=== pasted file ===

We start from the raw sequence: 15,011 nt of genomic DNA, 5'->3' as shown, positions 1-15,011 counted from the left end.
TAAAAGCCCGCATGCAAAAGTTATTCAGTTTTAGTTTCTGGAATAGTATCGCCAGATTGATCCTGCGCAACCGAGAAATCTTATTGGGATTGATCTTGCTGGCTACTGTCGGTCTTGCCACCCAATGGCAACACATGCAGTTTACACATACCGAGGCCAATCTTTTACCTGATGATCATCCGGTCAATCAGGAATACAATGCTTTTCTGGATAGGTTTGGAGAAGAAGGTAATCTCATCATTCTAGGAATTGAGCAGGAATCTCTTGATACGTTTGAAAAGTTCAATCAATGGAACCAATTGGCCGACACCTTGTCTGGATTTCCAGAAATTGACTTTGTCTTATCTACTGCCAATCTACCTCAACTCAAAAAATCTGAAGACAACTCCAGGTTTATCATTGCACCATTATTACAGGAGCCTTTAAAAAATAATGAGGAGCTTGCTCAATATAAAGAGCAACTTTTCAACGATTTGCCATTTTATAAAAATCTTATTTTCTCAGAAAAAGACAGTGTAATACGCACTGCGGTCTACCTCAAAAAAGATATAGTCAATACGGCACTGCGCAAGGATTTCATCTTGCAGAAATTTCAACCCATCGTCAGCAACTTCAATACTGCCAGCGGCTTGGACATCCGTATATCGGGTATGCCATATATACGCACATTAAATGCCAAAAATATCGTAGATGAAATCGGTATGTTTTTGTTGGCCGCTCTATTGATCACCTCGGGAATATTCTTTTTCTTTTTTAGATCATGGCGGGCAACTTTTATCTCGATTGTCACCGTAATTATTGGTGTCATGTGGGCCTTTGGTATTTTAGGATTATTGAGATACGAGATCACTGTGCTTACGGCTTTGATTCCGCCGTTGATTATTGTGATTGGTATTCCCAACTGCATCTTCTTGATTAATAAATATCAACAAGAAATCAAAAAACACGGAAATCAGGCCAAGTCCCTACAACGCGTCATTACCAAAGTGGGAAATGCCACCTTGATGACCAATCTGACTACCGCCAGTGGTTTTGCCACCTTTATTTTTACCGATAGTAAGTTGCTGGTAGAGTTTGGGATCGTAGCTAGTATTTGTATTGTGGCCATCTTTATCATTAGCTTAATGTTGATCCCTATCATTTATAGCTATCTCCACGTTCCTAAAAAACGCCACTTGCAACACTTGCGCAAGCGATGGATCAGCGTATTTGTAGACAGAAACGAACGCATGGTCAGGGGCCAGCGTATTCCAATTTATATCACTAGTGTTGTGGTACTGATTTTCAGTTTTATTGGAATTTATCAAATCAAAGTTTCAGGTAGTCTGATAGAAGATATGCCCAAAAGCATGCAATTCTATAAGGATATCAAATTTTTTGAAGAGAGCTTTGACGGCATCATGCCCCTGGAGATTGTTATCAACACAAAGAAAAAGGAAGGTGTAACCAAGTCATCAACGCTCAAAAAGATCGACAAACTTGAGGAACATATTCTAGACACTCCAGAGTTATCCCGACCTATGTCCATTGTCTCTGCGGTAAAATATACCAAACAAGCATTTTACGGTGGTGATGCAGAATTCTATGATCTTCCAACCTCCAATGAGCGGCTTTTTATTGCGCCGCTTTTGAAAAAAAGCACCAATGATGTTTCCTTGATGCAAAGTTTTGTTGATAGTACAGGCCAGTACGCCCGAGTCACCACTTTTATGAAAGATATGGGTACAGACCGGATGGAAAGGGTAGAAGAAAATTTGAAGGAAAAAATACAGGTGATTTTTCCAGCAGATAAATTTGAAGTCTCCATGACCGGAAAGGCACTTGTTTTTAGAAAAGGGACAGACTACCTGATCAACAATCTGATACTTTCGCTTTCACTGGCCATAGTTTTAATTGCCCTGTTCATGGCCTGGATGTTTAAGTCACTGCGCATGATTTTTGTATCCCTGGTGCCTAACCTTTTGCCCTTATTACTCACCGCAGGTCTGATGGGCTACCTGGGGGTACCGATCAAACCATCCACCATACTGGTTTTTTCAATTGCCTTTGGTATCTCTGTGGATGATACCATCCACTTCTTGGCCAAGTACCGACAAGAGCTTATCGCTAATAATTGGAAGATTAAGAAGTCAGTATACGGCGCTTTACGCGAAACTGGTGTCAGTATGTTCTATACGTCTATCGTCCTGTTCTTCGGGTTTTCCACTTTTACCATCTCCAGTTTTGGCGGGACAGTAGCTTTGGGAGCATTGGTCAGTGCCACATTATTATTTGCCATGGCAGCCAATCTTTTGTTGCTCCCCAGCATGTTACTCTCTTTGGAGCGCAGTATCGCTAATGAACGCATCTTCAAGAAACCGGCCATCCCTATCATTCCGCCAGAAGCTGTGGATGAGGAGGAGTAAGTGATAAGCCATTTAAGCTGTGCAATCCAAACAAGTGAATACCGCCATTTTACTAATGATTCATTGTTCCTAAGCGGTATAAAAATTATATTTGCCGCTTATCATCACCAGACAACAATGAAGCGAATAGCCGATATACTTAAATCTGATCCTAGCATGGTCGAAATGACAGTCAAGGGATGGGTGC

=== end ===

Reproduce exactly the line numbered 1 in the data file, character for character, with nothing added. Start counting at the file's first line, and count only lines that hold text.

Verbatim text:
We start from the raw sequence: 15,011 nt of genomic DNA, 5'->3' as shown, positions 1-15,011 counted from the left end.